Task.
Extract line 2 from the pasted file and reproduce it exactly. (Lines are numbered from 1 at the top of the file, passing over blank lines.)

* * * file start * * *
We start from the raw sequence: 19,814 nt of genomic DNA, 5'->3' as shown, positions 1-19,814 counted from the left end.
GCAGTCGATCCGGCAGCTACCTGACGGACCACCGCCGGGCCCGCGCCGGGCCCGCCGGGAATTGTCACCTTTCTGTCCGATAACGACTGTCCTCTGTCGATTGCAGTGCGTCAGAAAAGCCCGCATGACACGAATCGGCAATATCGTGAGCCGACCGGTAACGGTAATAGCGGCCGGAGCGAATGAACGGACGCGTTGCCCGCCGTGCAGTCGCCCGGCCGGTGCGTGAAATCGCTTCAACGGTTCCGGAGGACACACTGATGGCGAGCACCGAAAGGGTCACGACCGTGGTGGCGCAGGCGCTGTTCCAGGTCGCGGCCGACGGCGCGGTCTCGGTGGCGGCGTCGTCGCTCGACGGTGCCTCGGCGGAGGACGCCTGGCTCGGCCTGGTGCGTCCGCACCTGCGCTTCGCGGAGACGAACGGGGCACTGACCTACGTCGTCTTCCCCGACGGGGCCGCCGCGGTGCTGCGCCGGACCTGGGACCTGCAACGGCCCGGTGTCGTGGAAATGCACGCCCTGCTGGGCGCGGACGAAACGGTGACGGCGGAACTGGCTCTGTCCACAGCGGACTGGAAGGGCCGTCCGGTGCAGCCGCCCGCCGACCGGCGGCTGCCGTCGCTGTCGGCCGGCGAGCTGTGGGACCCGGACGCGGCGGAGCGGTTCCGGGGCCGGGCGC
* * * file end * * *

GCAGTCGATCCGGCAGCTACCTGACGGACCACCGCCGGGCCCGCGCCGGGCCCGCCGGGAATTGTCACCTTTCTGTCCGATAACGACTGTCCTCTGTCGATTGCAGTGCGTCAGAAAAGCCCGCATGACACGAATCGGCAATATCGTGAGCCGACCGGTAACGGTAATAGCGGCCGGAGCGAATGAACGGACGCGTTGCCCGCCGTGCAGTCGCCCGGCCGGTGCGTGAAATCGCTTCAACGGTTCCGGAGGACACACTGATGGCGAGCACCGAAAGGGTCACGACCGTGGTGGCGCAGGCGCTGTTCCAGGTCGCGGCCGACGGCGCGGTCTCGGTGGCGGCGTCGTCGCTCGACGGTGCCTCGGCGGAGGACGCCTGGCTCGGCCTGGTGCGTCCGCACCTGCGCTTCGCGGAGACGAACGGGGCACTGACCTACGTCGTCTTCCCCGACGGGGCCGCCGCGGTGCTGCGCCGGACCTGGGACCTGCAACGGCCCGGTGTCGTGGAAATGCACGCCCTGCTGGGCGCGGACGAAACGGTGACGGCGGAACTGGCTCTGTCCACAGCGGACTGGAAGGGCCGTCCGGTGCAGCCGCCCGCCGACCGGCGGCTGCCGTCGCTGTCGGCCGGCGAGCTGTGGGACCCGGACGCGGCGGAGCGGTTCCGGGGCCGGGCGC